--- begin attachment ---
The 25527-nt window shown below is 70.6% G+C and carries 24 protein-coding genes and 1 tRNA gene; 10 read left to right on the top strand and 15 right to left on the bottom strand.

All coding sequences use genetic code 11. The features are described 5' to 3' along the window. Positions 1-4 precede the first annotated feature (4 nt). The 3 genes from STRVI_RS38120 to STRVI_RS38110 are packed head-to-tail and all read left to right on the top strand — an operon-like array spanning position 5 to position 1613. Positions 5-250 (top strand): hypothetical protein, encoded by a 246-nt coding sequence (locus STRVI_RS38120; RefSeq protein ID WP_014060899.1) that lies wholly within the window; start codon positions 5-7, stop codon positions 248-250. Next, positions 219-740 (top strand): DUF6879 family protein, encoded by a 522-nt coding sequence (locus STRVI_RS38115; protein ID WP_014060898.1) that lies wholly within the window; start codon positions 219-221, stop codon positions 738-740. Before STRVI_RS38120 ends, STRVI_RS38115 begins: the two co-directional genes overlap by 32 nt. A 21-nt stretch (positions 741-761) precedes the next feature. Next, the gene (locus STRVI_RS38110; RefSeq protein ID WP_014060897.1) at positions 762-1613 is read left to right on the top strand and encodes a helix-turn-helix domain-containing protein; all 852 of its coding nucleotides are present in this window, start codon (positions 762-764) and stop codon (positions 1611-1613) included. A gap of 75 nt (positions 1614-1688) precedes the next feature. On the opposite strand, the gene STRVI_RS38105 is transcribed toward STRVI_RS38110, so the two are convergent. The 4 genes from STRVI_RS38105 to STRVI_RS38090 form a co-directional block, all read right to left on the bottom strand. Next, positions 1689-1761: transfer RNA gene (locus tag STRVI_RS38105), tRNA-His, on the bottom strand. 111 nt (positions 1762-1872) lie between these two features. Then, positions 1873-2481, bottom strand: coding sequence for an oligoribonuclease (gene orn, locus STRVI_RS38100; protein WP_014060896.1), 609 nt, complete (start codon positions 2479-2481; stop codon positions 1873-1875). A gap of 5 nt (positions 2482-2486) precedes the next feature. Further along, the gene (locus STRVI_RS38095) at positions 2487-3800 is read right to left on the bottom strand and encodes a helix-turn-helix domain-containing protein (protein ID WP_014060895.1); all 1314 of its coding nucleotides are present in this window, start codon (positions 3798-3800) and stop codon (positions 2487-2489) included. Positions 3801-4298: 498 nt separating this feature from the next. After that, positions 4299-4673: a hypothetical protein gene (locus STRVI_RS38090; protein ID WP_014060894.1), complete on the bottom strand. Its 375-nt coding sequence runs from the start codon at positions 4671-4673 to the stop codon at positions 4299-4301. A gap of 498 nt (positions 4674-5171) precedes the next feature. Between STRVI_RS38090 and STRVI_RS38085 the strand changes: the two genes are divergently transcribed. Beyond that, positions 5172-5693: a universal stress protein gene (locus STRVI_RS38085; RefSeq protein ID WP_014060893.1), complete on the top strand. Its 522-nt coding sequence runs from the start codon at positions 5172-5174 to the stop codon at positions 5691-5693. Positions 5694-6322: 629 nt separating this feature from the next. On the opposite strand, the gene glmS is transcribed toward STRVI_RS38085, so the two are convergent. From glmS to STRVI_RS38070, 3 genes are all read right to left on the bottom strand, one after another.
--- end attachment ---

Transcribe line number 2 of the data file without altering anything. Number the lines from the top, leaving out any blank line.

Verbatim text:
All coding sequences use genetic code 11. The features are described 5' to 3' along the window. Positions 1-4 precede the first annotated feature (4 nt). The 3 genes from STRVI_RS38120 to STRVI_RS38110 are packed head-to-tail and all read left to right on the top strand — an operon-like array spanning position 5 to position 1613. Positions 5-250 (top strand): hypothetical protein, encoded by a 246-nt coding sequence (locus STRVI_RS38120; RefSeq protein ID WP_014060899.1) that lies wholly within the window; start codon positions 5-7, stop codon positions 248-250. Next, positions 219-740 (top strand): DUF6879 family protein, encoded by a 522-nt coding sequence (locus STRVI_RS38115; protein ID WP_014060898.1) that lies wholly within the window; start codon positions 219-221, stop codon positions 738-740. Before STRVI_RS38120 ends, STRVI_RS38115 begins: the two co-directional genes overlap by 32 nt. A 21-nt stretch (positions 741-761) precedes the next feature. Next, the gene (locus STRVI_RS38110; RefSeq protein ID WP_014060897.1) at positions 762-1613 is read left to right on the top strand and encodes a helix-turn-helix domain-containing protein; all 852 of its coding nucleotides are present in this window, start codon (positions 762-764) and stop codon (positions 1611-1613) included. A gap of 75 nt (positions 1614-1688) precedes the next feature. On the opposite strand, the gene STRVI_RS38105 is transcribed toward STRVI_RS38110, so the two are convergent. The 4 genes from STRVI_RS38105 to STRVI_RS38090 form a co-directional block, all read right to left on the bottom strand. Next, positions 1689-1761: transfer RNA gene (locus tag STRVI_RS38105), tRNA-His, on the bottom strand. 111 nt (positions 1762-1872) lie between these two features. Then, positions 1873-2481, bottom strand: coding sequence for an oligoribonuclease (gene orn, locus STRVI_RS38100; protein WP_014060896.1), 609 nt, complete (start codon positions 2479-2481; stop codon positions 1873-1875). A gap of 5 nt (positions 2482-2486) precedes the next feature. Further along, the gene (locus STRVI_RS38095) at positions 2487-3800 is read right to left on the bottom strand and encodes a helix-turn-helix domain-containing protein (protein ID WP_014060895.1); all 1314 of its coding nucleotides are present in this window, start codon (positions 3798-3800) and stop codon (positions 2487-2489) included. Positions 3801-4298: 498 nt separating this feature from the next. After that, positions 4299-4673: a hypothetical protein gene (locus STRVI_RS38090; protein ID WP_014060894.1), complete on the bottom strand. Its 375-nt coding sequence runs from the start codon at positions 4671-4673 to the stop codon at positions 4299-4301. A gap of 498 nt (positions 4674-5171) precedes the next feature. Between STRVI_RS38090 and STRVI_RS38085 the strand changes: the two genes are divergently transcribed. Beyond that, positions 5172-5693: a universal stress protein gene (locus STRVI_RS38085; RefSeq protein ID WP_014060893.1), complete on the top strand. Its 522-nt coding sequence runs from the start codon at positions 5172-5174 to the stop codon at positions 5691-5693. Positions 5694-6322: 629 nt separating this feature from the next. On the opposite strand, the gene glmS is transcribed toward STRVI_RS38085, so the two are convergent. From glmS to STRVI_RS38070, 3 genes are all read right to left on the bottom strand, one after another.